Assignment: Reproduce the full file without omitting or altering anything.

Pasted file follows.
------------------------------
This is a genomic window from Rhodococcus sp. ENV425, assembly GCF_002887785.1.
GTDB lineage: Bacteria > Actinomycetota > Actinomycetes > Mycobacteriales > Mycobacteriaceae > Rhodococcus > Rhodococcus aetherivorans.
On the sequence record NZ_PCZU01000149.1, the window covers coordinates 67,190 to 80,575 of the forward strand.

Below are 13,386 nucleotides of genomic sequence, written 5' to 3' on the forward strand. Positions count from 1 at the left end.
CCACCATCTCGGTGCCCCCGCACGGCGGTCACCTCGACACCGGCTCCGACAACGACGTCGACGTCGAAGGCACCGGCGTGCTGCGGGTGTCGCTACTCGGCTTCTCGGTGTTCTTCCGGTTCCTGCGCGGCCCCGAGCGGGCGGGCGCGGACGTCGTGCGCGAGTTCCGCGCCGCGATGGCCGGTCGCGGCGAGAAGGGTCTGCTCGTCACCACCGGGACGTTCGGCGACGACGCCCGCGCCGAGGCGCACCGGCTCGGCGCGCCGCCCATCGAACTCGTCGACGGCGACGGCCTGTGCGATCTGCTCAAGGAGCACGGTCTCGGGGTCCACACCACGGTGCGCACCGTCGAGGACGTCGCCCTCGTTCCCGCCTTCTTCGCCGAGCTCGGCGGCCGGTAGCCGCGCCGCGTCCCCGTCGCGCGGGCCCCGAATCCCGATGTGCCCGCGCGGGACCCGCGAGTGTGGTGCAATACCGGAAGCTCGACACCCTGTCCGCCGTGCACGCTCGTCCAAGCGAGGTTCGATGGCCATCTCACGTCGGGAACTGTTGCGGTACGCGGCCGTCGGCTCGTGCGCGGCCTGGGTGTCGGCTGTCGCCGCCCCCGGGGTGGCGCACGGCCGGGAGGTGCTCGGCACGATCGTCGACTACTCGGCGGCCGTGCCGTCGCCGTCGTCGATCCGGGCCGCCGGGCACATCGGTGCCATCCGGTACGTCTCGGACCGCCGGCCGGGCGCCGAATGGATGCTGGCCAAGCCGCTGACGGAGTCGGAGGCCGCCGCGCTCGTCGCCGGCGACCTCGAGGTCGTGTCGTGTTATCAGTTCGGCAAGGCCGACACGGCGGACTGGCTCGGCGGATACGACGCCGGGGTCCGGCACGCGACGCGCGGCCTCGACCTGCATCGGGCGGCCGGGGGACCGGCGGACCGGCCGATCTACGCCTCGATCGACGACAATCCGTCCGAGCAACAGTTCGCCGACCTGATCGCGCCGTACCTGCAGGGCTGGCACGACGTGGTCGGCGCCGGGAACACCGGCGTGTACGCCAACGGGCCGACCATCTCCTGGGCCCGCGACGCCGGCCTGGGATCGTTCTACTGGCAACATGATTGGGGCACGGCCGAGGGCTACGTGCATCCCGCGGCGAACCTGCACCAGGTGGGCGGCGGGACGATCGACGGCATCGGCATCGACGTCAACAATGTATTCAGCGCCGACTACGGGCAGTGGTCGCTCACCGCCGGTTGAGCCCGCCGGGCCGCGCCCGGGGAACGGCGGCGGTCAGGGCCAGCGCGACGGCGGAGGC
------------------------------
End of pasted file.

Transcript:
This is a genomic window from Rhodococcus sp. ENV425, assembly GCF_002887785.1.
GTDB lineage: Bacteria > Actinomycetota > Actinomycetes > Mycobacteriales > Mycobacteriaceae > Rhodococcus > Rhodococcus aetherivorans.
On the sequence record NZ_PCZU01000149.1, the window covers coordinates 67,190 to 80,575 of the forward strand.

Below are 13,386 nucleotides of genomic sequence, written 5' to 3' on the forward strand. Positions count from 1 at the left end.
CCACCATCTCGGTGCCCCCGCACGGCGGTCACCTCGACACCGGCTCCGACAACGACGTCGACGTCGAAGGCACCGGCGTGCTGCGGGTGTCGCTACTCGGCTTCTCGGTGTTCTTCCGGTTCCTGCGCGGCCCCGAGCGGGCGGGCGCGGACGTCGTGCGCGAGTTCCGCGCCGCGATGGCCGGTCGCGGCGAGAAGGGTCTGCTCGTCACCACCGGGACGTTCGGCGACGACGCCCGCGCCGAGGCGCACCGGCTCGGCGCGCCGCCCATCGAACTCGTCGACGGCGACGGCCTGTGCGATCTGCTCAAGGAGCACGGTCTCGGGGTCCACACCACGGTGCGCACCGTCGAGGACGTCGCCCTCGTTCCCGCCTTCTTCGCCGAGCTCGGCGGCCGGTAGCCGCGCCGCGTCCCCGTCGCGCGGGCCCCGAATCCCGATGTGCCCGCGCGGGACCCGCGAGTGTGGTGCAATACCGGAAGCTCGACACCCTGTCCGCCGTGCACGCTCGTCCAAGCGAGGTTCGATGGCCATCTCACGTCGGGAACTGTTGCGGTACGCGGCCGTCGGCTCGTGCGCGGCCTGGGTGTCGGCTGTCGCCGCCCCCGGGGTGGCGCACGGCCGGGAGGTGCTCGGCACGATCGTCGACTACTCGGCGGCCGTGCCGTCGCCGTCGTCGATCCGGGCCGCCGGGCACATCGGTGCCATCCGGTACGTCTCGGACCGCCGGCCGGGCGCCGAATGGATGCTGGCCAAGCCGCTGACGGAGTCGGAGGCCGCCGCGCTCGTCGCCGGCGACCTCGAGGTCGTGTCGTGTTATCAGTTCGGCAAGGCCGACACGGCGGACTGGCTCGGCGGATACGACGCCGGGGTCCGGCACGCGACGCGCGGCCTCGACCTGCATCGGGCGGCCGGGGGACCGGCGGACCGGCCGATCTACGCCTCGATCGACGACAATCCGTCCGAGCAACAGTTCGCCGACCTGATCGCGCCGTACCTGCAGGGCTGGCACGACGTGGTCGGCGCCGGGAACACCGGCGTGTACGCCAACGGGCCGACCATCTCCTGGGCCCGCGACGCCGGCCTGGGATCGTTCTACTGGCAACATGATTGGGGCACGGCCGAGGGCTACGTGCATCCCGCGGCGAACCTGCACCAGGTGGGCGGCGGGACGATCGACGGCATCGGCATCGACGTCAACAATGTATTCAGCGCCGACTACGGGCAGTGGTCGCTCACCGCCGGTTGAGCCCGCCGGGCCGCGCCCGGGGAACGGCGGCGGTCAGGGCCAGCGCGACGGCGGAGGC